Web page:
After Years Of Nonstop Horns, RTD’s A Line Will Soon Be A Quiet(er) Place

<p>Hart Van Denburg/CPR News</p>
<p class="normal">An RTD A Line commuter rail train at the 38th and Blake Street station in Denver.</p>
Photo: A Line RTD Commuter Rail 38th Street Station Snow 2 HV 20190124
An RTD A Line commuter rail train at the 38th and Blake Street station in Denver.

After blaring their horns for some three years, the Regional Transportation District’s A Line trains will finally fall mostly silent as of March 1 as they travel between Denver International Airport and downtown.

Denver Mayor Michael Hancock made the announcement at a Union Station press conference Friday afternoon, flanked by RTD executives.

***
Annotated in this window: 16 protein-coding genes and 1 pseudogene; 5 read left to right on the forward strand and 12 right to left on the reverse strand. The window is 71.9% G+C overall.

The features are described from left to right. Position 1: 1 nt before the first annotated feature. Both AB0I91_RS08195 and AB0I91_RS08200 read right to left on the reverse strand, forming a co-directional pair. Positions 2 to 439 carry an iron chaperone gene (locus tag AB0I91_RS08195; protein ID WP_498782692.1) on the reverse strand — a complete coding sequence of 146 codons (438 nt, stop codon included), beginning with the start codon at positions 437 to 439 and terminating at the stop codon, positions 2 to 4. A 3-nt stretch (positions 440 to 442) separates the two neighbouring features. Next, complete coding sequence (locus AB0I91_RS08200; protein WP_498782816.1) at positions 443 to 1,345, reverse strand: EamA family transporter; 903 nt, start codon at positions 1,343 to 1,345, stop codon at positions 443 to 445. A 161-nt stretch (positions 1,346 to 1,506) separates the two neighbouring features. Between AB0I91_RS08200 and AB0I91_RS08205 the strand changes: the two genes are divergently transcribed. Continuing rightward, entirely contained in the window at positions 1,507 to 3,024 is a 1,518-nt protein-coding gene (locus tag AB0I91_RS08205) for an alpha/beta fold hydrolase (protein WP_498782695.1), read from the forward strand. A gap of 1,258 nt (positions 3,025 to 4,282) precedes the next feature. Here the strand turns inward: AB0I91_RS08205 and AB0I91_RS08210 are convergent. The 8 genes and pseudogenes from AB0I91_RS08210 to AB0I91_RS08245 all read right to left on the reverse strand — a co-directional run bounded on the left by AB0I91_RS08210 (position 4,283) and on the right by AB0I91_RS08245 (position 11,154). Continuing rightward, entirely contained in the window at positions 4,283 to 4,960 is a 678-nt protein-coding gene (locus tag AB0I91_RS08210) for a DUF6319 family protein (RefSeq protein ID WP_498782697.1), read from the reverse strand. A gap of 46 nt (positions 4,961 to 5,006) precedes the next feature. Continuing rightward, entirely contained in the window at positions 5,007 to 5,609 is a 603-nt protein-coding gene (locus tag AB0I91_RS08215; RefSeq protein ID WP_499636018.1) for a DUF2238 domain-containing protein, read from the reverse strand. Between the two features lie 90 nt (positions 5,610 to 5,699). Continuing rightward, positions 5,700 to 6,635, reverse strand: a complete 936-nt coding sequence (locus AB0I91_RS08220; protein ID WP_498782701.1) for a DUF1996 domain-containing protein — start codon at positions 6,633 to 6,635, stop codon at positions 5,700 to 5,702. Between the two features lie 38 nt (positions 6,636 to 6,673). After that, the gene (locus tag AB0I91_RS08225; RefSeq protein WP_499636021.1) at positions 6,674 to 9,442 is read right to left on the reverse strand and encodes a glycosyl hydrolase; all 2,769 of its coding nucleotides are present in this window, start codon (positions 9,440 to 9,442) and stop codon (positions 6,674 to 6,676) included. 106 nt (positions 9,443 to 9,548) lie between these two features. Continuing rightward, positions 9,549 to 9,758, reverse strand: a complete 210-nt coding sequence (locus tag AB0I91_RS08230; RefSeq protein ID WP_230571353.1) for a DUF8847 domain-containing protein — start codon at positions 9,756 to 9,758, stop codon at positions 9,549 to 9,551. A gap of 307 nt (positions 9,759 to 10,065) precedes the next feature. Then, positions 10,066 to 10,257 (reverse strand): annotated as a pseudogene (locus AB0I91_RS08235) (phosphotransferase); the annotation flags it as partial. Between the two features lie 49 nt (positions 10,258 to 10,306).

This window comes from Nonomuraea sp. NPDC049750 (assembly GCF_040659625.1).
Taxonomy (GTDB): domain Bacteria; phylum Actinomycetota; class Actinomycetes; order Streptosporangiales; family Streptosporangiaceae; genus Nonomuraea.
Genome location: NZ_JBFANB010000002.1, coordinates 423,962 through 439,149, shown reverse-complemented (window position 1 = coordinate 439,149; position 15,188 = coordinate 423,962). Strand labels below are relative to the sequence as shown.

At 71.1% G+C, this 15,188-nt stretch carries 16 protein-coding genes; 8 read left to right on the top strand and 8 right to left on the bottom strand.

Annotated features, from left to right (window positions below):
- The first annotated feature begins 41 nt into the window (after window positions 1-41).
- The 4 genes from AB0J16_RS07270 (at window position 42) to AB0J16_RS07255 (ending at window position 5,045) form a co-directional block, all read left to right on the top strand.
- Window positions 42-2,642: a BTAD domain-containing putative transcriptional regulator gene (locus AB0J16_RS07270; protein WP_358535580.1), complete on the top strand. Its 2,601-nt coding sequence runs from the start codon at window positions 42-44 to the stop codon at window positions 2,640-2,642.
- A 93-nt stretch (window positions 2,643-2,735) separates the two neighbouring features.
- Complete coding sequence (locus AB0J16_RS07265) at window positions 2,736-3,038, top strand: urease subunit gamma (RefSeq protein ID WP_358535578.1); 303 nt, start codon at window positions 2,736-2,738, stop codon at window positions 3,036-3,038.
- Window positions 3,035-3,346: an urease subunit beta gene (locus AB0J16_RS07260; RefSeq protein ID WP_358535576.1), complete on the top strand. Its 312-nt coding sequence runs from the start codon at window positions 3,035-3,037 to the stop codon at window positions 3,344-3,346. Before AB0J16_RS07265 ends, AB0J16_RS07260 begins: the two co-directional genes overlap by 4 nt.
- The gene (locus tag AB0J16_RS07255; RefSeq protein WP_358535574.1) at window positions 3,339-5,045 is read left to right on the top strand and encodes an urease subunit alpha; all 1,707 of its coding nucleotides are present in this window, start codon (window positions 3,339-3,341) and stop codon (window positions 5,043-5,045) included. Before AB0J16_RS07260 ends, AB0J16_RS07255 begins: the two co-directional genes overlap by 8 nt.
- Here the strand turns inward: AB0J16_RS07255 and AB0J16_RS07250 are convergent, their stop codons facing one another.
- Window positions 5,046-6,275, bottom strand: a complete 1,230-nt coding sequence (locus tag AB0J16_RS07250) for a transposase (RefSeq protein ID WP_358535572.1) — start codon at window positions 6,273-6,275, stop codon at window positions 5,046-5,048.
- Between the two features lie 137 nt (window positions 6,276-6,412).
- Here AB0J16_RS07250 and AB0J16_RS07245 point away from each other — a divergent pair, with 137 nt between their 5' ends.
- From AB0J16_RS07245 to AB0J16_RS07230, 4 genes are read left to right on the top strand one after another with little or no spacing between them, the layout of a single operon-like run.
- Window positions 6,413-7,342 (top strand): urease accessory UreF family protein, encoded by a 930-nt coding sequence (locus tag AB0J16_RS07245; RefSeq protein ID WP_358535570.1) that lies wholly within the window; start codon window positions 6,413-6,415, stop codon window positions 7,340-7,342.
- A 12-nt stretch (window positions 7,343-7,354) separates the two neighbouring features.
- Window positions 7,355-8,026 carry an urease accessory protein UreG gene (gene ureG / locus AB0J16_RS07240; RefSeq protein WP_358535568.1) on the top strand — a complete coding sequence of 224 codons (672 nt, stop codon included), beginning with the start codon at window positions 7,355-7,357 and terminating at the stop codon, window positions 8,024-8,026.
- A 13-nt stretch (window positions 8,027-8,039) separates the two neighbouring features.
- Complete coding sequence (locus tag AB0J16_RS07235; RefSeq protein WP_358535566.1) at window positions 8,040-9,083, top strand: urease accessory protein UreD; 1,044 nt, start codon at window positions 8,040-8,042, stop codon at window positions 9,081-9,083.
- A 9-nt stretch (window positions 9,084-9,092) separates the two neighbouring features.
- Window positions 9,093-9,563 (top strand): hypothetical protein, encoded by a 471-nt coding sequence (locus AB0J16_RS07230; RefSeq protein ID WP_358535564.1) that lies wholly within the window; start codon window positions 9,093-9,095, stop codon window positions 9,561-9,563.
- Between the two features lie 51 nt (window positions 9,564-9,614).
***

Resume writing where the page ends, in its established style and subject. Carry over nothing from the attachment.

"I have sat on the back patios of residents," Hancock said. "I have listened as horns have blared all hours of the day and night. And so today, recognizing that we get a sign-off on the quiet zones is huge."

Because the A Line’s crossing gates came down too early and stayed down too long when the line opened in April 2016, federal regulators required operators to blare their horns at every crossing. Residents along the line have complained about the noise for years.

“We’ve been grateful for your patience to this point,” said RTD General Manager and CEO Dave Genova said.

But the A Line won’t be completely quiet quite yet: Trains will still have to sound horns in Aurora until regulators sign off on crossings there, Genova said. That process will likely take a few more weeks.